Using Feature Flags comes with a lot of upside. We’ve discussed a lot of that in The Benefits of Feature Flags in Software Delivery and 5 Feature Flag Use Cases You May Not Have Thought Of. However, like any change to the way you’re working, you might find some challenges with Feature Flags that you weren’t planning ahead for. 

Feature Flags are ultimately easy to efficiently manage, but they do require some new processes and conversations that are worth knowing about ahead of time. We’re going to take a look here at five very common issues that we recommend you consider up front when adopting feature flags – and how to address them.

Challenge #1: Over time, Flags Add Up. 

“We don’t know which to get rid of and nobody owns the problem!”

While we are working to make Harness Feature Flags much more capable at solving this problem over time, there are plenty of easy easy ways for a team to improve this today.

There are really two questions to keep track of: 

  1. Who owns a flag? 
  2. Is a flag still in use? 

You can do this with flag name and description templates, spreadsheets, wiki pages, or any other tracking document. Make sure whoever the ultimate responsible party will be – whether that’s PM, engineering, ops, or program management – has a regular cadence to review their flags and update the status accordingly.

Challenge #2: We Never Get Around to Removing Flags From the Code.

Regardless of who owns the flag, engineering will ultimately have to be the one to remove it.

When thinking through the issue of stale flags lingering forever, the two important questions are:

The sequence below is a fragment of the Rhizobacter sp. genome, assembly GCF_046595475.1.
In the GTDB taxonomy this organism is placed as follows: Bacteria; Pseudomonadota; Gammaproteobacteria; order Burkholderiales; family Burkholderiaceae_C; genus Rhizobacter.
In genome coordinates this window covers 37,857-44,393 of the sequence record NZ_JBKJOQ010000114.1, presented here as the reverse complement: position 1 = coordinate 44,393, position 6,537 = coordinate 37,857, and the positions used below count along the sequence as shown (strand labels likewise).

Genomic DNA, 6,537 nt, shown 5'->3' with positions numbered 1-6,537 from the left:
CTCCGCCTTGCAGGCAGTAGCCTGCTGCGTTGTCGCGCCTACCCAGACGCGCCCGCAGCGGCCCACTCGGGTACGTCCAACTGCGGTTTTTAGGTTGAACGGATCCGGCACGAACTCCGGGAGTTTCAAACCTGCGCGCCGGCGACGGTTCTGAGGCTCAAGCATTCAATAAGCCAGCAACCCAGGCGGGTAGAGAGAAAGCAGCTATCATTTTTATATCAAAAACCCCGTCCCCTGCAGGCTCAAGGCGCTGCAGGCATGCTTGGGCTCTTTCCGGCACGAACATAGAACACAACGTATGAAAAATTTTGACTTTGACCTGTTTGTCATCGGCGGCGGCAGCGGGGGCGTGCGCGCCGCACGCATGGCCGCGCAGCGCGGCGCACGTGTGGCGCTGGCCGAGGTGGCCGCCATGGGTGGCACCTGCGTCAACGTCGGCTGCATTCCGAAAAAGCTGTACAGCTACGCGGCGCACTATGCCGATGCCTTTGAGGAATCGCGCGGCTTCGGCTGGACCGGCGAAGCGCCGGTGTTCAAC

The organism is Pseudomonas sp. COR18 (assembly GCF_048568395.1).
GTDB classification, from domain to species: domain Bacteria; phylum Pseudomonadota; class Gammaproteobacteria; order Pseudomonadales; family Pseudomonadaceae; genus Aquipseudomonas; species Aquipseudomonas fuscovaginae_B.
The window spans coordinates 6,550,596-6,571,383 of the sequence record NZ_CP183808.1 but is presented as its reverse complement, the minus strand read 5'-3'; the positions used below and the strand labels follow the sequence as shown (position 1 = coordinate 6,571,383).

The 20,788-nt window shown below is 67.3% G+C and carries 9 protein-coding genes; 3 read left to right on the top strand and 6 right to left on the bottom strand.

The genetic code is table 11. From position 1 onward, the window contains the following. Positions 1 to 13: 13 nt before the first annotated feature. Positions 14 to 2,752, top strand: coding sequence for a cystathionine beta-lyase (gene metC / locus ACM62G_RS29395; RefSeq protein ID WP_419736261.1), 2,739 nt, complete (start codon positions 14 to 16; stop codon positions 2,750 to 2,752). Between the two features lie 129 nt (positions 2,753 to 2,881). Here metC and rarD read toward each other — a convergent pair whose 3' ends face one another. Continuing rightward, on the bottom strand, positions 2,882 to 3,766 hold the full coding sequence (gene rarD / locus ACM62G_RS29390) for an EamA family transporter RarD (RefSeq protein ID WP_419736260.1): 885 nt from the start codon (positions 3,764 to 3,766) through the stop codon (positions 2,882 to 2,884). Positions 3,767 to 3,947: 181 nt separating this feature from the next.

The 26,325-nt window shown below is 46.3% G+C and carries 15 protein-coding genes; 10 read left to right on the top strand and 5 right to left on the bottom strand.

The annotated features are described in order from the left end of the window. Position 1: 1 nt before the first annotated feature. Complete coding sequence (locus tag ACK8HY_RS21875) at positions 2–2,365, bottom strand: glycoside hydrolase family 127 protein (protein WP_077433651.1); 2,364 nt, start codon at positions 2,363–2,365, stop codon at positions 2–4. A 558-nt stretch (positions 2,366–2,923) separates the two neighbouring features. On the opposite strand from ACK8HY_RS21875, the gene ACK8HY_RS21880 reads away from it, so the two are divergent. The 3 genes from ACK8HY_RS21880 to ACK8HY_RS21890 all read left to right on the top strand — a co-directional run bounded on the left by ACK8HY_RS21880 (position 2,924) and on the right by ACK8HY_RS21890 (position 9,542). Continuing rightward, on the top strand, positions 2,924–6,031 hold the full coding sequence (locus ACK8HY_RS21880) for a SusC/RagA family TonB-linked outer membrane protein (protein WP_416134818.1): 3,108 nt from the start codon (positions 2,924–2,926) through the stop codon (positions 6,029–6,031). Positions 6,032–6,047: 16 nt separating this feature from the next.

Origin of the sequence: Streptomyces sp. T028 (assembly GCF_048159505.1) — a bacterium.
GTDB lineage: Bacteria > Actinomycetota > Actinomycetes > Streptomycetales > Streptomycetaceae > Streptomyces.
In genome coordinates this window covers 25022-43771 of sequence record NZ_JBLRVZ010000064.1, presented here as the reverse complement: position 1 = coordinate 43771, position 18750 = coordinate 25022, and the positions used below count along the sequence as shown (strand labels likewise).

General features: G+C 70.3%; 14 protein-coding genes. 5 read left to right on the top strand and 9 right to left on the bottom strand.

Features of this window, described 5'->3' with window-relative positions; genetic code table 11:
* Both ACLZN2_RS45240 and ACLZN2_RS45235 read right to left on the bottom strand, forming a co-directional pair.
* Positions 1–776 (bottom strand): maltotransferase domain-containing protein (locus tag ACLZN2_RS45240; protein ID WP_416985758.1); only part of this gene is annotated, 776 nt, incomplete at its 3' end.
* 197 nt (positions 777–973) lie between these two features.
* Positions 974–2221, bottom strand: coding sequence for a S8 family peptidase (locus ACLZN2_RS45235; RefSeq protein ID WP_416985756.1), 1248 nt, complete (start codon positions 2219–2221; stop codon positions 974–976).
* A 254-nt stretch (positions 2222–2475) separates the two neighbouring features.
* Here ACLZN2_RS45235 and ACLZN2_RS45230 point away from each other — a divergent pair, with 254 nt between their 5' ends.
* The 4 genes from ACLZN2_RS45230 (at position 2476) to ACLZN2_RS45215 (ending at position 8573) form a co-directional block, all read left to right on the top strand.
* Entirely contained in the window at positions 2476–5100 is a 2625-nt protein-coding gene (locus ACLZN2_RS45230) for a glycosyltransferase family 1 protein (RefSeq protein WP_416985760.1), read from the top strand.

1. When is a flag ready to be removed?
  2. When should engineering actually remove it?

If you are responsible for maintaining the status of the flags (described above), then you simply need to let engineering know when the flag has served its purpose. Sometimes, this also involves getting their input – do they feel comfortable running the feature without a flag to kill it off yet?

Once the flag status has been communicated to engineering (or decided on with them), teams will next wrestle with where to find the time to deprecate. Is it tech debt, bugs, scheduled feature work, or something else?

The answer can be any of these things, as long as your team is explicit. Generally, the sooner you get a stale flag out, the better – because these things have momentum. Set aside one story per sprint to clean up flags, or one sprint per quarter, or some other clearly blocked-off time acknowledging that flags are an important part of your process and that cleaning them up is an important part of working with flags.

Challenge #3 – Flag Names Are Heavily Engineering-Focused 

Sometimes, when engineers create flags, names like “OLD_SWITCH_ULNG” make perfect sense to them. But, when it comes time for a PM or someone else to start using the flag for external access, they’re lost. Do we want “OLD_SWITCH_ULNG” or “OLD_SWITCH_ULNG_BE” – or both?

PMs can work with engineers to decide on naming templates up front, to help with this process. Some good ground rules are:

  • The flag name should describe what changes with the flag.
  • There should always be a useful, customer-impact-describing flag description.
  • Describe state in the flag name (i.e. append “Prod Ready” or something else to the flag as status changes).

With a few simple agreements, it can become very easy to avoid this common naming pitfall that limits the use of flags across the organization.

Feature Flags Challenges: Naming Conventions.

Challenge #4 – Who Turns Flags On For Customers?